Review, Mattaponi Queen by Belle Boggs
Graywolf Press, 2010
Published Balitmore Review, Spring 2011
Mattaponi. “Where the Mat joined the Ta in Spotsylavania County to become the Matta, the Po and the Ni connected in Caroline to become the Poni. In Caroline County near Bowling Green they became the Mattaponi…” (185). Like the Mattaponi River around which all the narratives circle, the characters in Mattaponi Queen come from different classes, cultures, and generations to create a picture honest and beautiful. Mattaponi Queen, Belle Boggs’ first book and winner of the 2009 Bakeless Prize, is a collection of stories connected loosely by character and theme, but the strong sense of place is always present. Set primarily in eastern Virginia where Boggs grew up, these stories take a look at the lives of people who are faced with unavoidable change in their search for belonging, understanding, and family.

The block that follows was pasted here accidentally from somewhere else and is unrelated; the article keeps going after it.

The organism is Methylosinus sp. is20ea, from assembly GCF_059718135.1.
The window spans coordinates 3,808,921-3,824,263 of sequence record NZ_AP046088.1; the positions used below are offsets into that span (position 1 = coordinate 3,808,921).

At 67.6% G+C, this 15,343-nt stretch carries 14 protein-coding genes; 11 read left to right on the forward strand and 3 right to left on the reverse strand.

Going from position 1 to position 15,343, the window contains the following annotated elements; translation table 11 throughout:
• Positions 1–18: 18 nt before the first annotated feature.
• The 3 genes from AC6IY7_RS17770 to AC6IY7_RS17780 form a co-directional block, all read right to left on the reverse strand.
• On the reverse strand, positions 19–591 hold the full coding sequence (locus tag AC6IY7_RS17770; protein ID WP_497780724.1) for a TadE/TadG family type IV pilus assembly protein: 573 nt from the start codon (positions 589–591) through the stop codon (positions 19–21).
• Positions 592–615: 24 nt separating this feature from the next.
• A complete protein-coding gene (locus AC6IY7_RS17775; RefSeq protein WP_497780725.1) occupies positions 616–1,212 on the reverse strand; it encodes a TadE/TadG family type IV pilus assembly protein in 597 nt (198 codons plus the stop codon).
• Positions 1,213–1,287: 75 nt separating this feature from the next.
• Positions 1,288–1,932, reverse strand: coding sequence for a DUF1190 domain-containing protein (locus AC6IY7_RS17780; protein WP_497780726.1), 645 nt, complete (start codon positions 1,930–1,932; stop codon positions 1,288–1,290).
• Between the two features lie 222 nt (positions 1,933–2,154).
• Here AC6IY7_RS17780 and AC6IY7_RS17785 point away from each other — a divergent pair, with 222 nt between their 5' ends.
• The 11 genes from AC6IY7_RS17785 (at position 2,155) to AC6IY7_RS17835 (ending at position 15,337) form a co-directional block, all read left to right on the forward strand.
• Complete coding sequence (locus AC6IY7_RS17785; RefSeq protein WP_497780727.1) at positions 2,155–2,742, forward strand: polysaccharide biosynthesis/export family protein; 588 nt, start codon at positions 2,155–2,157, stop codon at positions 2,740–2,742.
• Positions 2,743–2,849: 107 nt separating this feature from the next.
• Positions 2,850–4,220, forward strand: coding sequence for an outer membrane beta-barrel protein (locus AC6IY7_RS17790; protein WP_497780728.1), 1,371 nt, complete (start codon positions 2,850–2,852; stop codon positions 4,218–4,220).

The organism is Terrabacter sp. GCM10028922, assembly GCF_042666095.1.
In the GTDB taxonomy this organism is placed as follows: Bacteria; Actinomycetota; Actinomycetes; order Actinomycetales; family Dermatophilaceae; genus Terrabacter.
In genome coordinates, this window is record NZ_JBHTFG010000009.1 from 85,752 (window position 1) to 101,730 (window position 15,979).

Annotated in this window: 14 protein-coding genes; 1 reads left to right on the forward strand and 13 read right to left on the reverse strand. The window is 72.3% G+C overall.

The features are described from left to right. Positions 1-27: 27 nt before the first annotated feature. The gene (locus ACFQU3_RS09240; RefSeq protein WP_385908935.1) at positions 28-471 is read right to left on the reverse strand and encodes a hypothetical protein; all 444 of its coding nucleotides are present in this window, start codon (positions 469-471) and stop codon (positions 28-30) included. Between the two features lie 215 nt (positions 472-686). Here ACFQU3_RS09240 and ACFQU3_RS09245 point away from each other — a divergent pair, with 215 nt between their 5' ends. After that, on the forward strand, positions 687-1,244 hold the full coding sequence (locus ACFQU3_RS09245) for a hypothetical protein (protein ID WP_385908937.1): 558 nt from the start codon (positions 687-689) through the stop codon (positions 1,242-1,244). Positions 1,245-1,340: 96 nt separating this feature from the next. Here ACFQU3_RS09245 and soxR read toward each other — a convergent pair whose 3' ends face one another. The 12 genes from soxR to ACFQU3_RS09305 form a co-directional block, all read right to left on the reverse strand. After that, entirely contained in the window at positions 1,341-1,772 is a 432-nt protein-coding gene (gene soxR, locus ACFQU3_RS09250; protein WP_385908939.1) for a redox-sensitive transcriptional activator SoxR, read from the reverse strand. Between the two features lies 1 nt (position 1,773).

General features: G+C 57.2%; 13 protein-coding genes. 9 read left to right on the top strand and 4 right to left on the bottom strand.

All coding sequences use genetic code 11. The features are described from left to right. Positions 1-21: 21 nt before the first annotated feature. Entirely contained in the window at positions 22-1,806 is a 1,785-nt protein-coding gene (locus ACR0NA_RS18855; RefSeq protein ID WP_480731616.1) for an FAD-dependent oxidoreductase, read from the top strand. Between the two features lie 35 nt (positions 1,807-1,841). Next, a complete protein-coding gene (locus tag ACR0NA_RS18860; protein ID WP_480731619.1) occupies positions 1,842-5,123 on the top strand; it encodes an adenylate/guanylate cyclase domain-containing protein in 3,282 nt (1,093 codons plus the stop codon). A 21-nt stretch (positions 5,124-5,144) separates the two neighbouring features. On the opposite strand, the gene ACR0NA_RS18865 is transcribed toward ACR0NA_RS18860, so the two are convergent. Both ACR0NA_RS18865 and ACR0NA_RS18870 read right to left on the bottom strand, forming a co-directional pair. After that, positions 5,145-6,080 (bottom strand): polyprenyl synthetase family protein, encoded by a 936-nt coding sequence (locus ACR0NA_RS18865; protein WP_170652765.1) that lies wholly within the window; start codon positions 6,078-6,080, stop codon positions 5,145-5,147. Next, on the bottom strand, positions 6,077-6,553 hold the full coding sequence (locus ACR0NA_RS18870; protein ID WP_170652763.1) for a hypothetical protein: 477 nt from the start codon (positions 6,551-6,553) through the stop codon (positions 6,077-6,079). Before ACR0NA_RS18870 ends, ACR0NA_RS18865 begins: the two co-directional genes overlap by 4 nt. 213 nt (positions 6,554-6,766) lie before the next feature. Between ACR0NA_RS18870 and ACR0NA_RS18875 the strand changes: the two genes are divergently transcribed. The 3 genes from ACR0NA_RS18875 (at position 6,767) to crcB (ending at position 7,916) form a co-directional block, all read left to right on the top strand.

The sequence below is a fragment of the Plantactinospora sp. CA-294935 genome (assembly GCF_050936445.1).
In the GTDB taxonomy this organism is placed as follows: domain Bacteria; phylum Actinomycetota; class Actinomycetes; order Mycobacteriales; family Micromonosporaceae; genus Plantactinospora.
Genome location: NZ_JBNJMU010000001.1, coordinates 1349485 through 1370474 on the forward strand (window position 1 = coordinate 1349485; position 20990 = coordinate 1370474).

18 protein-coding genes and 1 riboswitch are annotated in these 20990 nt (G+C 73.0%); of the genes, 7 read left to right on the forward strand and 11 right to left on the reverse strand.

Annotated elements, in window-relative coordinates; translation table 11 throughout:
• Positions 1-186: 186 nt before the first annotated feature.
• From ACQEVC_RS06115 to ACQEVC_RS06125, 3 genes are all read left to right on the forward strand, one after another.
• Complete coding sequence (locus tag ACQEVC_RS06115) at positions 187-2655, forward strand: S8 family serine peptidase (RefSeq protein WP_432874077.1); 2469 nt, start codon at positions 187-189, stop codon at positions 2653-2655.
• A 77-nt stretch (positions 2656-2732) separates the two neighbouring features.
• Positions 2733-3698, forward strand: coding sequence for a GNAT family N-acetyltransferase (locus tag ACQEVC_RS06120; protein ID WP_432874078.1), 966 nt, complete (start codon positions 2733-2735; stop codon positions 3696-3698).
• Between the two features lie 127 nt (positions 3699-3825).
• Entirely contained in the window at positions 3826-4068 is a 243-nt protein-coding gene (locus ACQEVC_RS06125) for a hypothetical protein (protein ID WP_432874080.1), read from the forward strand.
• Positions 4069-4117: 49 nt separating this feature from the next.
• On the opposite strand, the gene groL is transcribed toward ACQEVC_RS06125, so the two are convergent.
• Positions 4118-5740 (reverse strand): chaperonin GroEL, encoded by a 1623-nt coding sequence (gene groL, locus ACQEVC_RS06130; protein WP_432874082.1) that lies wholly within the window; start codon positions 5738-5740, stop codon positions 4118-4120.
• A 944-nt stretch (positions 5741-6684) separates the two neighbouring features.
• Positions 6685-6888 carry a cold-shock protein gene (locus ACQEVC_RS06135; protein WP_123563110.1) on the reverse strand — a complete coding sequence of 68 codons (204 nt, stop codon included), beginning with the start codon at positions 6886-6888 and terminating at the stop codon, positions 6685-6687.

Most of the stories in this collection take place in and around the Mattaponi Reservation where members of the Mattaponi tribe live on lots of land that have been passed down through generations. In “Good News for a Hard Time” Ronnie is returning to her childhood home after many years away, first at art school in Savannah and then living on military bases with her husband. At school, Ronnie embraced every stereotype, wore her hair in braids and let classmates believe the reservation was like a “teepee village”, but truthfully, the reservation is not really very different than any place else: “…trailers and double-wides and clapboard ranchers set on weedy lawns far off the black asphalt road. Pickup trucks with expired license plates. Girls who wore tight jeans and hair spray. It wasn’t exotic or special, just a big bunch of acres on the river” (13).